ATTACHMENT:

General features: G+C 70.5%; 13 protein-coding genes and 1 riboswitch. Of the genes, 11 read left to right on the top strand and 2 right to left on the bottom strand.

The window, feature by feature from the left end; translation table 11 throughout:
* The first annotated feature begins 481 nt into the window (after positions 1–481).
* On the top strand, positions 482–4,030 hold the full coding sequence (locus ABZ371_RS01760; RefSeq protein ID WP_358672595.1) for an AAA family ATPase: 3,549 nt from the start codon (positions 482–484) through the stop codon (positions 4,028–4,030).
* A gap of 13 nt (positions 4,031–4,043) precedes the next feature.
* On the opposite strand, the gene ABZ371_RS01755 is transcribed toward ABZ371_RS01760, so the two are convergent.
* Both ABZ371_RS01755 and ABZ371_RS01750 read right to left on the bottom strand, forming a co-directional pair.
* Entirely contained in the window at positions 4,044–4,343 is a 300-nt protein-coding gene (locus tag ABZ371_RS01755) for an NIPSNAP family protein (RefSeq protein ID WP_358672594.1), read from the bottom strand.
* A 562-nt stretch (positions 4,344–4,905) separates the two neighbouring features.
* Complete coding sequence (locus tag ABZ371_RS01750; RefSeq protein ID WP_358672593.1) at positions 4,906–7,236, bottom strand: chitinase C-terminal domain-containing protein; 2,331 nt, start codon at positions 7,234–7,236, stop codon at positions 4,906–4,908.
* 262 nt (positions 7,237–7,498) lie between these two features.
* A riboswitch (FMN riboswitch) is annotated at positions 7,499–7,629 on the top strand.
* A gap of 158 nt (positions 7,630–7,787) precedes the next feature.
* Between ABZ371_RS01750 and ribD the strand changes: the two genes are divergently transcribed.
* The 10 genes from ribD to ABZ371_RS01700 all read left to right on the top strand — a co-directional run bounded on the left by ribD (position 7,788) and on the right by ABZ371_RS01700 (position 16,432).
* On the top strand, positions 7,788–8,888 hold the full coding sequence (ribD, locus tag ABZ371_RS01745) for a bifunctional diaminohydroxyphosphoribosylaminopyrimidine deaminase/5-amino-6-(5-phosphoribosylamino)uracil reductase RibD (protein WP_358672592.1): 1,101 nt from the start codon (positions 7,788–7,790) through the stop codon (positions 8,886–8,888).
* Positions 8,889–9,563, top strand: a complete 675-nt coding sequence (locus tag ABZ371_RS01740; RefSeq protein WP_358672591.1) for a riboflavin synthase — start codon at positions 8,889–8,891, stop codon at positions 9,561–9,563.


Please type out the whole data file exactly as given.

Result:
General features: G+C 70.5%; 13 protein-coding genes and 1 riboswitch. Of the genes, 11 read left to right on the top strand and 2 right to left on the bottom strand.

The window, feature by feature from the left end; translation table 11 throughout:
* The first annotated feature begins 481 nt into the window (after positions 1–481).
* On the top strand, positions 482–4,030 hold the full coding sequence (locus ABZ371_RS01760; RefSeq protein ID WP_358672595.1) for an AAA family ATPase: 3,549 nt from the start codon (positions 482–484) through the stop codon (positions 4,028–4,030).
* A gap of 13 nt (positions 4,031–4,043) precedes the next feature.
* On the opposite strand, the gene ABZ371_RS01755 is transcribed toward ABZ371_RS01760, so the two are convergent.
* Both ABZ371_RS01755 and ABZ371_RS01750 read right to left on the bottom strand, forming a co-directional pair.
* Entirely contained in the window at positions 4,044–4,343 is a 300-nt protein-coding gene (locus tag ABZ371_RS01755) for an NIPSNAP family protein (RefSeq protein ID WP_358672594.1), read from the bottom strand.
* A 562-nt stretch (positions 4,344–4,905) separates the two neighbouring features.
* Complete coding sequence (locus tag ABZ371_RS01750; RefSeq protein ID WP_358672593.1) at positions 4,906–7,236, bottom strand: chitinase C-terminal domain-containing protein; 2,331 nt, start codon at positions 7,234–7,236, stop codon at positions 4,906–4,908.
* 262 nt (positions 7,237–7,498) lie between these two features.
* A riboswitch (FMN riboswitch) is annotated at positions 7,499–7,629 on the top strand.
* A gap of 158 nt (positions 7,630–7,787) precedes the next feature.
* Between ABZ371_RS01750 and ribD the strand changes: the two genes are divergently transcribed.
* The 10 genes from ribD to ABZ371_RS01700 all read left to right on the top strand — a co-directional run bounded on the left by ribD (position 7,788) and on the right by ABZ371_RS01700 (position 16,432).
* On the top strand, positions 7,788–8,888 hold the full coding sequence (ribD, locus tag ABZ371_RS01745) for a bifunctional diaminohydroxyphosphoribosylaminopyrimidine deaminase/5-amino-6-(5-phosphoribosylamino)uracil reductase RibD (protein WP_358672592.1): 1,101 nt from the start codon (positions 7,788–7,790) through the stop codon (positions 8,886–8,888).
* Positions 8,889–9,563, top strand: a complete 675-nt coding sequence (locus tag ABZ371_RS01740; RefSeq protein WP_358672591.1) for a riboflavin synthase — start codon at positions 8,889–8,891, stop codon at positions 9,561–9,563.